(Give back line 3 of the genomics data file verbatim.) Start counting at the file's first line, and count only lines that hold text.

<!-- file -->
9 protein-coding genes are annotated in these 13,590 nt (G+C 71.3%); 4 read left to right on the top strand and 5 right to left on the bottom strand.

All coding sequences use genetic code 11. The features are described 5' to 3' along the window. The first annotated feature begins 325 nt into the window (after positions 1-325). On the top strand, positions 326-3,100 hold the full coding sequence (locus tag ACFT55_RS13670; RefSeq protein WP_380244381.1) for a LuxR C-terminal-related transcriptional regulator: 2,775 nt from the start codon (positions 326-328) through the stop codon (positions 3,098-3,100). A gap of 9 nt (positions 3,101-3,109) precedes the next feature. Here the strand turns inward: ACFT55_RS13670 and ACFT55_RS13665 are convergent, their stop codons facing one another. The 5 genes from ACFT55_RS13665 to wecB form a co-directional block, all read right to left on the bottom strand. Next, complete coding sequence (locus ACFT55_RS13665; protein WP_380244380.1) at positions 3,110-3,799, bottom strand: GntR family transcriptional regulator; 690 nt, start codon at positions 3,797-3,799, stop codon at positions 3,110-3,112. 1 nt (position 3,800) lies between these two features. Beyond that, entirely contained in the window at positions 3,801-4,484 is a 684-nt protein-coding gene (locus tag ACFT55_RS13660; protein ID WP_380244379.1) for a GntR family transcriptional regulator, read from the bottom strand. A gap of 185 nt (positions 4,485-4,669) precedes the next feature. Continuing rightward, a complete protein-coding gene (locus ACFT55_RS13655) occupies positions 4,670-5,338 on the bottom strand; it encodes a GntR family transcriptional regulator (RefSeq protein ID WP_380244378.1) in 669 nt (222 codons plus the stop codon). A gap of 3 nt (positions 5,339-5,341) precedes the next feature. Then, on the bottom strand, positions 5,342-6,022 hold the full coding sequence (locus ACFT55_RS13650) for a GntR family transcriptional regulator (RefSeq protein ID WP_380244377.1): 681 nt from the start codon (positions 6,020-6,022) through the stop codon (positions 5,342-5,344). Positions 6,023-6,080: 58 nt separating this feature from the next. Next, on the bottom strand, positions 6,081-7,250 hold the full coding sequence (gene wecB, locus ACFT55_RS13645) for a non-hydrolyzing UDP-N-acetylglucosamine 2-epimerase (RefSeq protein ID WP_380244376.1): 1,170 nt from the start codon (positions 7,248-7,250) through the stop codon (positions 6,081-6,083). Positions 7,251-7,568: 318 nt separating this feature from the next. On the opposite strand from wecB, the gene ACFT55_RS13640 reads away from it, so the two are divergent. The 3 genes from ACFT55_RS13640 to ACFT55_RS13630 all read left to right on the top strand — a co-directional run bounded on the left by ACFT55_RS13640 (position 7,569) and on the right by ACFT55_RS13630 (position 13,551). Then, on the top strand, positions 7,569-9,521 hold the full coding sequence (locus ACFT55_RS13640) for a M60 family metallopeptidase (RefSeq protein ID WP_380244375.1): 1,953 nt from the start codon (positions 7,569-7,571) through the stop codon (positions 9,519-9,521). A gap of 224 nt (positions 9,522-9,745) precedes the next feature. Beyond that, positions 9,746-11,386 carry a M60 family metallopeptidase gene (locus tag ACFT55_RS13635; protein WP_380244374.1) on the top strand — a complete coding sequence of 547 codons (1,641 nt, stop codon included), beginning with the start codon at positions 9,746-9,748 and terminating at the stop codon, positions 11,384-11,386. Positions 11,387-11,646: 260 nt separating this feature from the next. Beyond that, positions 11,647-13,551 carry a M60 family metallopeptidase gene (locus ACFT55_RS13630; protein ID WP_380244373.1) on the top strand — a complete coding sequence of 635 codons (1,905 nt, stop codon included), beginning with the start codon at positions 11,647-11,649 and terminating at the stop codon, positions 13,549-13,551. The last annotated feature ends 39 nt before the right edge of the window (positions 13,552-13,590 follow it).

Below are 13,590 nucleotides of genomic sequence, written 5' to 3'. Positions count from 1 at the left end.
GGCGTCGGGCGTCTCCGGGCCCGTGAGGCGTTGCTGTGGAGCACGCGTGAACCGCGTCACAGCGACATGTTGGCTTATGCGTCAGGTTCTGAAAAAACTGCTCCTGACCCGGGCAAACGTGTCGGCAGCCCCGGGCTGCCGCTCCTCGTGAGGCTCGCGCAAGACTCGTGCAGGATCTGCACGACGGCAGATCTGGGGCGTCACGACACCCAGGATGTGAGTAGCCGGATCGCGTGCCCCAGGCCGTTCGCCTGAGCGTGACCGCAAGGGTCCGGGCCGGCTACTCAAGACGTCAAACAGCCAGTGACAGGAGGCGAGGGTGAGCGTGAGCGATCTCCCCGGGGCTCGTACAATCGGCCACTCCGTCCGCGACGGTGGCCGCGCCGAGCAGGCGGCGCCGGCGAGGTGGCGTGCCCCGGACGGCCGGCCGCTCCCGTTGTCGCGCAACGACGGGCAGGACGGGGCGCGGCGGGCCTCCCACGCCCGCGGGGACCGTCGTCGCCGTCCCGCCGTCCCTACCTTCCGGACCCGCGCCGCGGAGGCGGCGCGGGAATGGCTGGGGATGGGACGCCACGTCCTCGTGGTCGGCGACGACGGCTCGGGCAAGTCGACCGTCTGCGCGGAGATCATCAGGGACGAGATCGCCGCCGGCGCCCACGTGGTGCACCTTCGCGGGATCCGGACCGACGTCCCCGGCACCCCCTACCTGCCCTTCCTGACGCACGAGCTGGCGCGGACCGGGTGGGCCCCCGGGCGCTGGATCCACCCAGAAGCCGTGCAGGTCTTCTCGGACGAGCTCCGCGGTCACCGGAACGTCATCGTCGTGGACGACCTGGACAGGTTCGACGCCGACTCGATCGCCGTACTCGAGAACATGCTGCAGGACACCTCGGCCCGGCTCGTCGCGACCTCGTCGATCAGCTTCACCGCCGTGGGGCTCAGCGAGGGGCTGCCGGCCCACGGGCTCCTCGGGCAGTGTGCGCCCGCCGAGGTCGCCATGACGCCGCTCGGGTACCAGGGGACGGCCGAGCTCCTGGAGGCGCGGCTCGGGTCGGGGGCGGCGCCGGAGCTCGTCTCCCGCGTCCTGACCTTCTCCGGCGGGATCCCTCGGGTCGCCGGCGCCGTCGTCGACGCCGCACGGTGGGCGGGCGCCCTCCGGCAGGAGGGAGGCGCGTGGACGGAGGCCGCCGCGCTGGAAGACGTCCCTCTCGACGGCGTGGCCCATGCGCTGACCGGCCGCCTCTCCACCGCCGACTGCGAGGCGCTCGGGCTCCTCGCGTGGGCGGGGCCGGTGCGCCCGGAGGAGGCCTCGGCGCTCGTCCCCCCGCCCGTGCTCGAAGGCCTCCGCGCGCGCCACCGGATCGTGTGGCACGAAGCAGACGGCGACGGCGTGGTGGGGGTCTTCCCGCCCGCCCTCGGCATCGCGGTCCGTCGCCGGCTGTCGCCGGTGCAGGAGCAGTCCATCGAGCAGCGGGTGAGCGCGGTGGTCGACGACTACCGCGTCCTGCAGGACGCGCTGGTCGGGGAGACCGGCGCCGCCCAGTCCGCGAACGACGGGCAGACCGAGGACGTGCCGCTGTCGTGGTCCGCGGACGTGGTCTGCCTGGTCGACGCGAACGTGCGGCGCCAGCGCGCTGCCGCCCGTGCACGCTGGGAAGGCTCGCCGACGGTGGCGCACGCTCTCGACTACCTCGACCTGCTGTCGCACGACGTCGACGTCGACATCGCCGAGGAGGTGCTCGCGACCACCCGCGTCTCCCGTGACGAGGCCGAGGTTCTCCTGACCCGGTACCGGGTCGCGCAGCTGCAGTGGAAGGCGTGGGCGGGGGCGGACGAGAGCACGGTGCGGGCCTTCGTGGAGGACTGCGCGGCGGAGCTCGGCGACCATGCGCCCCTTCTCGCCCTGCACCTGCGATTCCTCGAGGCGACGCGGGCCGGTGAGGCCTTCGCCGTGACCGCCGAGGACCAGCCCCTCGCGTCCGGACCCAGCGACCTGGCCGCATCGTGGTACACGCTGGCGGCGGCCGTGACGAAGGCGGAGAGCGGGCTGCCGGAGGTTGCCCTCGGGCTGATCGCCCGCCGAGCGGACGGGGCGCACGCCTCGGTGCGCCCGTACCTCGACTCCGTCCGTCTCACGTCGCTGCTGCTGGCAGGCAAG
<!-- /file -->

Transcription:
Below are 13,590 nucleotides of genomic sequence, written 5' to 3'. Positions count from 1 at the left end.